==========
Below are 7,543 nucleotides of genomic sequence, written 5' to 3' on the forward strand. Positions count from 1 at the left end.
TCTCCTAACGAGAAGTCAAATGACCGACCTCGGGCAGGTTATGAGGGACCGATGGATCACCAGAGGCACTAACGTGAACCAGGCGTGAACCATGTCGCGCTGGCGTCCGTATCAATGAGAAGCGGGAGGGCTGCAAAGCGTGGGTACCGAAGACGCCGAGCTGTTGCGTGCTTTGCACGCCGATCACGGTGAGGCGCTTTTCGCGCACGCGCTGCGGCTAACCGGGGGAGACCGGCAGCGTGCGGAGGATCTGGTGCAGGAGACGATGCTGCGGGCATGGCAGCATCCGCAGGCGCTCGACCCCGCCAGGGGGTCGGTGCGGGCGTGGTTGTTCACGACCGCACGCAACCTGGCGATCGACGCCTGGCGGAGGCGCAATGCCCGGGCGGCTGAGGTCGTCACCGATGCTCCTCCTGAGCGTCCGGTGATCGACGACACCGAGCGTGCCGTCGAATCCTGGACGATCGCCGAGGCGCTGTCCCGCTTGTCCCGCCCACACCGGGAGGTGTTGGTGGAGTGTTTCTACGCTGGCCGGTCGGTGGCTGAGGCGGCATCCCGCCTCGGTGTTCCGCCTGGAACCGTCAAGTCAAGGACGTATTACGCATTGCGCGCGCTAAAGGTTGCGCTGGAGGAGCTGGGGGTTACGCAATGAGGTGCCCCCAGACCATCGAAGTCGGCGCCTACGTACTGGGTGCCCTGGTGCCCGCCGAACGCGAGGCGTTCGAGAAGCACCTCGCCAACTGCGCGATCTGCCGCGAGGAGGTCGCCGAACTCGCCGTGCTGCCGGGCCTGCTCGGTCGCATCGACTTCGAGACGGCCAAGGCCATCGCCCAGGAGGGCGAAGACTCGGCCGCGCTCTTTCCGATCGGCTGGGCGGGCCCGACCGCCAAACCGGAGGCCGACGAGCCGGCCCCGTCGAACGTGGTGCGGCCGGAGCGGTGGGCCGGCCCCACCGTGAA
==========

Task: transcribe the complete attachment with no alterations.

Below are 7,543 nucleotides of genomic sequence, written 5' to 3' on the forward strand. Positions count from 1 at the left end.
TCTCCTAACGAGAAGTCAAATGACCGACCTCGGGCAGGTTATGAGGGACCGATGGATCACCAGAGGCACTAACGTGAACCAGGCGTGAACCATGTCGCGCTGGCGTCCGTATCAATGAGAAGCGGGAGGGCTGCAAAGCGTGGGTACCGAAGACGCCGAGCTGTTGCGTGCTTTGCACGCCGATCACGGTGAGGCGCTTTTCGCGCACGCGCTGCGGCTAACCGGGGGAGACCGGCAGCGTGCGGAGGATCTGGTGCAGGAGACGATGCTGCGGGCATGGCAGCATCCGCAGGCGCTCGACCCCGCCAGGGGGTCGGTGCGGGCGTGGTTGTTCACGACCGCACGCAACCTGGCGATCGACGCCTGGCGGAGGCGCAATGCCCGGGCGGCTGAGGTCGTCACCGATGCTCCTCCTGAGCGTCCGGTGATCGACGACACCGAGCGTGCCGTCGAATCCTGGACGATCGCCGAGGCGCTGTCCCGCTTGTCCCGCCCACACCGGGAGGTGTTGGTGGAGTGTTTCTACGCTGGCCGGTCGGTGGCTGAGGCGGCATCCCGCCTCGGTGTTCCGCCTGGAACCGTCAAGTCAAGGACGTATTACGCATTGCGCGCGCTAAAGGTTGCGCTGGAGGAGCTGGGGGTTACGCAATGAGGTGCCCCCAGACCATCGAAGTCGGCGCCTACGTACTGGGTGCCCTGGTGCCCGCCGAACGCGAGGCGTTCGAGAAGCACCTCGCCAACTGCGCGATCTGCCGCGAGGAGGTCGCCGAACTCGCCGTGCTGCCGGGCCTGCTCGGTCGCATCGACTTCGAGACGGCCAAGGCCATCGCCCAGGAGGGCGAAGACTCGGCCGCGCTCTTTCCGATCGGCTGGGCGGGCCCGACCGCCAAACCGGAGGCCGACGAGCCGGCCCCGTCGAACGTGGTGCGGCCGGAGCGGTGGGCCGGCCCCACCGTGAA